Australian archbishop resigns following conviction for concealing abuse (Australian Catholic Bishops Conference) In 2002, at the high point of the clerical abuse crisis in the United States, Archbishop Philip Wilson spoke with US bishops for three hours at their Dallas meeting. The US bishops’ spokesman at the time described the Australian prelate as “wise in matters of faith, skilled in diocesan leadership, and experienced in dealing with the scandal and the pain and misfortune that clerical crimes bring upon bishops, the people, and the Church.” Archbishop Wilson later served as president of the Australian Catholic Bishops Conference from 2006 to 2012.
Venezuelan bishops demand justice for tortured prisoners (Breitbart) Click here for the Spanish-language text of the statement. In its front-page coverage of developments in Venezuela, L’Osservatore Romano (5/23 Italian edition) highlighted President Trump’s new executive order and the condemnation of the recent Venezuelan election by 13 Latin American nations.
Australian archbishop convicted of concealing abuse (Sydney Morning Herald) Archbishop Philip Wilson of Adelaide has been found guilty of failing to inform authorities about sexual abuse. The court found that the archbishop had heard credible charges against a priest in the 1970s, but kept them secret. Archbishop Wilson is the highest ranking Catholic prelate ever convicted on criminal charges of covering up abuse.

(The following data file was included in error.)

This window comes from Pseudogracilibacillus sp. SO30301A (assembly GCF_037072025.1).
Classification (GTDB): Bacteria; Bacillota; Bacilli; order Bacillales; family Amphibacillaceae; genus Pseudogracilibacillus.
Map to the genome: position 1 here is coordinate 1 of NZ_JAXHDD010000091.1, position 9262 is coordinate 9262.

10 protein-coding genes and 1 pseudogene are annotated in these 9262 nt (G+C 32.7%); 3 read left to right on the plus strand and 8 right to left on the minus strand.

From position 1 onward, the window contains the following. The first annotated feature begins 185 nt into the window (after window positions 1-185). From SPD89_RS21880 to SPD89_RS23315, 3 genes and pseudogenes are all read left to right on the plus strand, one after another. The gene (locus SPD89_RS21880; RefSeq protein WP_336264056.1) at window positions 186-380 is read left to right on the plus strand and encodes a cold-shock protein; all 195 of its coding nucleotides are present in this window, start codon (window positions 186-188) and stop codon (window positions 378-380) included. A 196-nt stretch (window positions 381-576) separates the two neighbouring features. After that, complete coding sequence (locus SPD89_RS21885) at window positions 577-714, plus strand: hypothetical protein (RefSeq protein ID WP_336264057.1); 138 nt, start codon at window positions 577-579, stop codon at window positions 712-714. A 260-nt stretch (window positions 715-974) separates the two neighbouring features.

The archbishop—who has consistently denied that he was aware of the abuse—may appeal the verdict.
CCD grants $47K to Biblical literacy projects (USCCB) “It is heartening to see the renewed interest in Biblical literacy at every level of formation and Church life,” said Auxiliary Bishop Robert Brennan of Rockville Centre as the Confraternity of Christian Doctrine’s grants were announced.
Pope urges frank discussion of Italian vocations crisis (Vatican News) Addressing the bishops of Italy, Pope Francis proposed that dioceses with an abundance of priests share them with dioceses facing priest shortages. He also called for “evangelical poverty and transparency” and the reduction or merger of dioceses. The Holy Father encouraged the Italian bishops to discuss the issue freely, without fear of giving offense. “It is not a sin to criticize the Pope here,” he said.